However, chronic Lyme disease — or post-treatment Lyme disease syndrome — is still not recognised as an ongoing infection by the NHS. It is a controversial subject, and recent guidelines from the National Institute for Health and Care Excellence admit that research is lacking and the evidence base is weak.

“One thing worse than no test is a bad test,” said Chris Witty, the chief medical officer for England, during the coronavirus pandemic. And I couldn’t agree more.

We need better and more reliable tests for Lyme disease and other tick-borne infections. Current Lyme disease testing is letting patients down and many are receiving ‘false negative’ results. Consequently, no diagnosis or treatment follows.

I have met dozens of people with similar symptoms and experiences. There are currently more than 11,000 members on the Lyme Disease UK Facebook community group, which is there for advice and support. While they may not all have Lyme disease, I wonder how so many thousands could be wrong.

We need to put more trust in the patient and their experience. Acknowledging that their symptoms and suffering are not ‘purely psychological’ would indeed be progress. Healthcare professionals should admit that we don’t always know what’s wrong; offer reassurance that we genuinely believe our patients; and remain open-minded. This kind of support would be a lifeline for people like my son.

Arlene Brailey is a pharmacist and trustee of the Lyme Resource Centre

Readers' comments (2)

  • This is an all too familiar story of the misdiagnosed of Lyme disease. The illness is believed to be rare within the NHS but the truth is that the illness is common, it’s the accuracy of the testing that is rare! After 3 negative tests results, I decided my only route was to have private testing in Germany. My private tests were positive! My years of struggling and being denied I was ill were over, I finally had proof, it was time to start my healing protocol alone! I’ve never looked back and I’m fit and well again (19 years into the illness now). You can read my story at www.ticktools.net. Take care and beware the tick. Lisa “Lyme” Vallo.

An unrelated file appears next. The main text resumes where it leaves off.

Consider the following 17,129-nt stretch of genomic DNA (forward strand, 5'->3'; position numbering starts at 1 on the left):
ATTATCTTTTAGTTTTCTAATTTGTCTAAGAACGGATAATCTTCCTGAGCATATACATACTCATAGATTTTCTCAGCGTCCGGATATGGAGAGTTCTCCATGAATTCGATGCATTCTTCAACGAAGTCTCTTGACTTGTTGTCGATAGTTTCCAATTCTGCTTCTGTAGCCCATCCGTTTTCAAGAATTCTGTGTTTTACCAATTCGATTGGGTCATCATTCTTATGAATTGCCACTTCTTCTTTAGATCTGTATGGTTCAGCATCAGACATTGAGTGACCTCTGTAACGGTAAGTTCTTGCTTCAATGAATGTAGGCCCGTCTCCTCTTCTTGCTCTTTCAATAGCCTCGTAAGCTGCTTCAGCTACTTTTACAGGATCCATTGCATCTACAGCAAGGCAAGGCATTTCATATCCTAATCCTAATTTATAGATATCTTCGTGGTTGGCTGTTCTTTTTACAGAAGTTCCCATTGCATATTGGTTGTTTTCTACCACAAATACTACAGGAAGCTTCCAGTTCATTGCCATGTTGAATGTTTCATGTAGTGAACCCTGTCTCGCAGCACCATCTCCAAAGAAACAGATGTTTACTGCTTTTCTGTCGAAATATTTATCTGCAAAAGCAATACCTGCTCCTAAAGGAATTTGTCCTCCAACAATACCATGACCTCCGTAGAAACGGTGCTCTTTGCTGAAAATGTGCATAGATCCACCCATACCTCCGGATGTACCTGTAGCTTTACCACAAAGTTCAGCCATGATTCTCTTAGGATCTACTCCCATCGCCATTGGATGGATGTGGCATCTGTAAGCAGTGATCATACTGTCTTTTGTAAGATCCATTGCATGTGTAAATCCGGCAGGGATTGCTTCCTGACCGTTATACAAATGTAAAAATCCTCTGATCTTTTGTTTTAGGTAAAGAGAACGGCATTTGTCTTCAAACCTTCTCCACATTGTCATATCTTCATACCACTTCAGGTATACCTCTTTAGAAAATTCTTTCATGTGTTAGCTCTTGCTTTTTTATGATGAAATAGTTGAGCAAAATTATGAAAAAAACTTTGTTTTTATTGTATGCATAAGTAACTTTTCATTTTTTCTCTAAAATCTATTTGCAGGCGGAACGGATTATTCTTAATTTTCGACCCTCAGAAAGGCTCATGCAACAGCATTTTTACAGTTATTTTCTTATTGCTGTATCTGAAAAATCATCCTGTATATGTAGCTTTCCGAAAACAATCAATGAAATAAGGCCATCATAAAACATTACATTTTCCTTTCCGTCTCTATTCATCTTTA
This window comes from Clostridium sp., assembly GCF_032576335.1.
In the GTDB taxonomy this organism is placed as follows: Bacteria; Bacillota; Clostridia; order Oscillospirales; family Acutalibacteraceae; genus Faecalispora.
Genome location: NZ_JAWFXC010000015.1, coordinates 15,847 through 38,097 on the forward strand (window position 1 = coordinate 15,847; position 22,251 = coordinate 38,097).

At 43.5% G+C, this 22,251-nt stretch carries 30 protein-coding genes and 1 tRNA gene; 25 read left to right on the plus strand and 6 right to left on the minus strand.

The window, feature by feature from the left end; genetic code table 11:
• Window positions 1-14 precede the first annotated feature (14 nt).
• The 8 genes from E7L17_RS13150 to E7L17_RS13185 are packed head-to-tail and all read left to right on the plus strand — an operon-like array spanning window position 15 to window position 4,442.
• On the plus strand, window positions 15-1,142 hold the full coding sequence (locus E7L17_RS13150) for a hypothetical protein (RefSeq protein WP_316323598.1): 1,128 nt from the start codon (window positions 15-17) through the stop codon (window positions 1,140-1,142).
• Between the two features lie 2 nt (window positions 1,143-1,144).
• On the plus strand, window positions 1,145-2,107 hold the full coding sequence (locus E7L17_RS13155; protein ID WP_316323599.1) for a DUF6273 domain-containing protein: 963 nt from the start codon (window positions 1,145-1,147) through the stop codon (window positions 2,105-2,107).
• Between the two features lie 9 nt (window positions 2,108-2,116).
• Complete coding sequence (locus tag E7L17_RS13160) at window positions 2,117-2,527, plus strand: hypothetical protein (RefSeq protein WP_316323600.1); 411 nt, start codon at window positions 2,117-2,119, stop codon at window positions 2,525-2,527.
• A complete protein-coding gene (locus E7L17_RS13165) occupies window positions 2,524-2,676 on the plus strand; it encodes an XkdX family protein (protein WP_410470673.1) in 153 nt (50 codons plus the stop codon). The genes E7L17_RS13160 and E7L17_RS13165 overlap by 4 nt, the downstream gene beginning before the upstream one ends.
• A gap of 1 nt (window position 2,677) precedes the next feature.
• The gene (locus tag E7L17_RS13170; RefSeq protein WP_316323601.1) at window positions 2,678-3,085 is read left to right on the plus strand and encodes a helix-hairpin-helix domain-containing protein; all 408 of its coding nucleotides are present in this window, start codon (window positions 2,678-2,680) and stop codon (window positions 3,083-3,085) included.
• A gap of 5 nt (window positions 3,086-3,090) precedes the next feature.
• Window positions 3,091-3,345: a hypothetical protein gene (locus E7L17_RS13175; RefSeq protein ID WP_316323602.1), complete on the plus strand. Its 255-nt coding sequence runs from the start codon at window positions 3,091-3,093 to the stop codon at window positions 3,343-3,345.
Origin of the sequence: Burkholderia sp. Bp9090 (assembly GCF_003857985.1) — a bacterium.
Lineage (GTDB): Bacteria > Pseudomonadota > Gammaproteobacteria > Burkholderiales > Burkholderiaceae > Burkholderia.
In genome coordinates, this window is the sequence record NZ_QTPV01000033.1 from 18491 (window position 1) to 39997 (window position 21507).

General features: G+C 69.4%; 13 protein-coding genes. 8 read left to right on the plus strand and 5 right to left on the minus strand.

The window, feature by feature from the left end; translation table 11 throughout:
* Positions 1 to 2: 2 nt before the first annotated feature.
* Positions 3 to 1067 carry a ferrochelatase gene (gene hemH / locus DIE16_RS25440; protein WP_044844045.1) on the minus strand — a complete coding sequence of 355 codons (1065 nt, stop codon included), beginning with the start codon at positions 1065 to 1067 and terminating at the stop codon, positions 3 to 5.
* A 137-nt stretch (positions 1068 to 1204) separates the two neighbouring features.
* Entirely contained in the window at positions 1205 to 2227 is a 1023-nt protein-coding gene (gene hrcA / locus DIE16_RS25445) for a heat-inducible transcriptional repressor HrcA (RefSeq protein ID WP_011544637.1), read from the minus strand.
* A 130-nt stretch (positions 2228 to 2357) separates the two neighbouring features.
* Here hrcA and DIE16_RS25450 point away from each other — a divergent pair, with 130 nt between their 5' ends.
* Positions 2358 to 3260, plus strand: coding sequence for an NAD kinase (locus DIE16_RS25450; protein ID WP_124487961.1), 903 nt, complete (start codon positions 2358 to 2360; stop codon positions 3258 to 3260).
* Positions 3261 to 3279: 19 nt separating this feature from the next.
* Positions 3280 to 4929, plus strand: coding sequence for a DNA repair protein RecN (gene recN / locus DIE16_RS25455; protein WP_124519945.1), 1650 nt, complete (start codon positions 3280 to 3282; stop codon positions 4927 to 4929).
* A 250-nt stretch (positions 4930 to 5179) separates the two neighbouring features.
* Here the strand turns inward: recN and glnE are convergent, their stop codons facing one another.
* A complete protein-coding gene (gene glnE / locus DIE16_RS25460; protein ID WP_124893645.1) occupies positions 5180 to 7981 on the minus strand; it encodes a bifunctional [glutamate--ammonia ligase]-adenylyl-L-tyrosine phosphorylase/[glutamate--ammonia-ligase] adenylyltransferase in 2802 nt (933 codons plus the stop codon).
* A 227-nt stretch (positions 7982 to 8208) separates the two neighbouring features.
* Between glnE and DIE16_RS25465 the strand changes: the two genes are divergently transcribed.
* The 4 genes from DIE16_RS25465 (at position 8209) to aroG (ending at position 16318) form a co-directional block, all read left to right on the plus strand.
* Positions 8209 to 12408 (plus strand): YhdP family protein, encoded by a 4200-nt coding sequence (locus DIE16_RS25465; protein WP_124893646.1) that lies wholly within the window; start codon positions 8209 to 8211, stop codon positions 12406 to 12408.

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  • Thank you Arlene for sharing this superbly written very personal account of the suffering and medical battles your son and you have endured for many years.

    I don't have Lyme disease but suffer with chronic pain following an adverse reaction to ciprofloxacin in 2013 - so much of what you describe resonates strongly with my experiences as a patient (and a pharmacist) suffering with a condition which is poorly recognised with lack of research and suitable treatments.

    Your last paragraph is absolutely spot on. There is now far too much emphasis on guidelines and 'proof' and not enough belief in patient's experiences and symptoms.

    I do now have clinicians who believe my story and are trying to help me hence totally understand what you mean by feeling 'exhilarated' when this happens.

    Scepticism amongst healthcare professionals is one thing but disbelief, being belittled, patronised, traumatised, dismissed and labelled as suffering with purely psychiatric/ psychological issues is unacceptable.

    I found it particularly upsetting when certain clinicians have said to me 'as a pharmacist you should know better' or 'as a pharmacist you know what it's like’.

    There are many times when I felt like I was walking into an exam when seeing doctors particularly when it was a first consultation with a highly qualified and highly respected clinician at a centre of excellence.

    Having to repeatedly justify my symptoms and try to convince sceptical doctors of the cause is very difficult to do when you’re in pain and suffering.

    I hope your son continues to make a full recovery and you continue to help others with Lyme disease.

    Thank you again.

    Jane Allan